As a child of the 70s, the first thing the comes to mind when I hear the word "accordion" is the Lawrence Welk Show. But now I also associate the word with baking, thanks to the "Accordion Treats" recipe that won the 1957 Pillsbury Bake-Off. These wedge-shaped butter cookies get their name from their homemade baking pan: aluminum foil folded into an accordion shape.
Recipe: "Accordion Treats" by Mrs. Gerda Roderer from Berkeley, California, Grand Prize Winner of the 1957 Pillsbury Bake-Off. Recipe available in Pillsbury's Best 1000 Recipes: Best of the Bake-Off Collection, and here at the Pillsbury website.
The dough for these cookies only requires a few ingredients. You cream together butter and sugar; add eggs, vanilla, and salt; and incorporate flour (nuts are also listed as an optional ingredient; I left them out). The resulting batter was quite soft, and I used a #50 scoop to drop the dough into the pleats of my folded aluminum foil; I got 55 cookies from a double batch of dough.
The recipe says that you should form the accordion from a double thickness of heavy duty aluminum foil or four layers of regular foil. I only had regular foil, and it's a good thing I had a Costco-size roll -- because I used many, many, many yards of foil to fold two quadruple-thickness accordions to fit two half-sheet pans.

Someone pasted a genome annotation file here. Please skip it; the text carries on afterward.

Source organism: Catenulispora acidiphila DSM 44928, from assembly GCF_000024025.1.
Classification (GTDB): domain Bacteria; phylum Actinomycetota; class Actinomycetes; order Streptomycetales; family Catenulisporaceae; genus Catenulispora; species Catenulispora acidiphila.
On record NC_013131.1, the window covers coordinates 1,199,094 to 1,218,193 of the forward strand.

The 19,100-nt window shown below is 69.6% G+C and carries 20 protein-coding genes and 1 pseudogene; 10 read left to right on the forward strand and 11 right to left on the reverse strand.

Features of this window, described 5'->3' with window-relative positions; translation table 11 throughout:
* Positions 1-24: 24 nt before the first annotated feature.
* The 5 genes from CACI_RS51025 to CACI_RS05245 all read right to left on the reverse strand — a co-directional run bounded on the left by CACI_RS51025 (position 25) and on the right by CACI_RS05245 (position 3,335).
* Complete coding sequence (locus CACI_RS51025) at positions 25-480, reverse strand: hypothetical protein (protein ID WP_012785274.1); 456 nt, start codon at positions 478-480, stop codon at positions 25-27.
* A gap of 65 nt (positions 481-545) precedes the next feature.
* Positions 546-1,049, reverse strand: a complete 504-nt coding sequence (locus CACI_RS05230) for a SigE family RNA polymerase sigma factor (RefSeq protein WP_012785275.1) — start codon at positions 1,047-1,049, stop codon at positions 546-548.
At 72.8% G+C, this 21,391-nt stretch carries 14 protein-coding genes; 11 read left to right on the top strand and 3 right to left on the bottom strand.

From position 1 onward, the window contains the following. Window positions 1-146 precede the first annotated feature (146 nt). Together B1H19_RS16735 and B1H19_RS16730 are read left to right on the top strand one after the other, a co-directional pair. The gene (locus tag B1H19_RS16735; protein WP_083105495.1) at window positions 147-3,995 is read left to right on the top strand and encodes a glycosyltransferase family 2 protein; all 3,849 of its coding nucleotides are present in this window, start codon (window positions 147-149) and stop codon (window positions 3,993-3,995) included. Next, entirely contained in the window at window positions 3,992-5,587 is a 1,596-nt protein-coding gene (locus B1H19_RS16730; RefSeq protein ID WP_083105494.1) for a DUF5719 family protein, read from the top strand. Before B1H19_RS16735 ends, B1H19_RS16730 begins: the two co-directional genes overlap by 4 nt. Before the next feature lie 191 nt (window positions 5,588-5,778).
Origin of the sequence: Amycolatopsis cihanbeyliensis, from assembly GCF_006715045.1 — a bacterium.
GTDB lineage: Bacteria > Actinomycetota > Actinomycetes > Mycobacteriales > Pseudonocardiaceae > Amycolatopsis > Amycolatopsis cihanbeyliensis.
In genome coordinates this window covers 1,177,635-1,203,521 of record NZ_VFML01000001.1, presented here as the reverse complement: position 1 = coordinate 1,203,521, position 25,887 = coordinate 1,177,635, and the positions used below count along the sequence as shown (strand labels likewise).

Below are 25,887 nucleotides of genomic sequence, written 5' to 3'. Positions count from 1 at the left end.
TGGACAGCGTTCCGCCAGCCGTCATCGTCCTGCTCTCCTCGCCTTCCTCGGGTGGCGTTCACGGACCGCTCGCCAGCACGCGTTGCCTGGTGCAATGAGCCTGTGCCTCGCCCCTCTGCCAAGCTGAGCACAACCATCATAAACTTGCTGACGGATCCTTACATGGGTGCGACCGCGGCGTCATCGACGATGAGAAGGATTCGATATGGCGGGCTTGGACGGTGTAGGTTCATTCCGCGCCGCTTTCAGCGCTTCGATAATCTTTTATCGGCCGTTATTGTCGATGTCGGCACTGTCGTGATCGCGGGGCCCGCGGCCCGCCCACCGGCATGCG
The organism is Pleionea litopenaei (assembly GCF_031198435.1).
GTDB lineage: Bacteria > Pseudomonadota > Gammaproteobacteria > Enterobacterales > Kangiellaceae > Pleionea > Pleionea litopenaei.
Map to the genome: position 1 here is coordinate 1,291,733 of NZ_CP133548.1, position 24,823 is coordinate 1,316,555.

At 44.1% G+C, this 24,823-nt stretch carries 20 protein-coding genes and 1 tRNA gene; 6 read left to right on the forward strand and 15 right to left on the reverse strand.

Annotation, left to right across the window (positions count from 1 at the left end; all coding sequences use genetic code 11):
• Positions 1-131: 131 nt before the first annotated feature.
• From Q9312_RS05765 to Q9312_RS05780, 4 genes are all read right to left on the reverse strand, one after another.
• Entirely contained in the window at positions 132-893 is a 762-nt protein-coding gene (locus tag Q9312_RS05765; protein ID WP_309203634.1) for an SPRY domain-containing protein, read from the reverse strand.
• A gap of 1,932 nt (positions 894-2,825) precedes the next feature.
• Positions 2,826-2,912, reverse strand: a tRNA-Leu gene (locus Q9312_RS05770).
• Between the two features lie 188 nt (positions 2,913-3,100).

While the cookies are in the oven, the little blobs of dough spread out to form golden brown wedges that are long and skinny. I thought the baked cookies looked a little bland, so I dipped one end of each cookie in chocolate and then in either dried coconut, nonpareils, or chopped pistachios.
The decorated cookies were quite attractive and most people thought they were biscotti at first glance. But of course they tasted nothing like biscotti. The accordion treats are tender and delicate buttery cookies that are perfect for an afternoon tea. I loved the flavor of the cookies and thought that they tasted terrific even when plain -- but from an appearance standpoint, I think they needed the chocolate dip, or at least some other sort of garnish.
I'm a big fan of these cookies, although making the aluminum foil accordion takes a little bit of effort (and a lot of foil!). I understand that this was one of Gerda Roderer's family recipes that originated from Alsace-Lorraine. That seems quite fitting, because of course, that is also where Lawrence Welk's family originated from -- and I'm sure he would agree that these accordion treats are Wunnerful!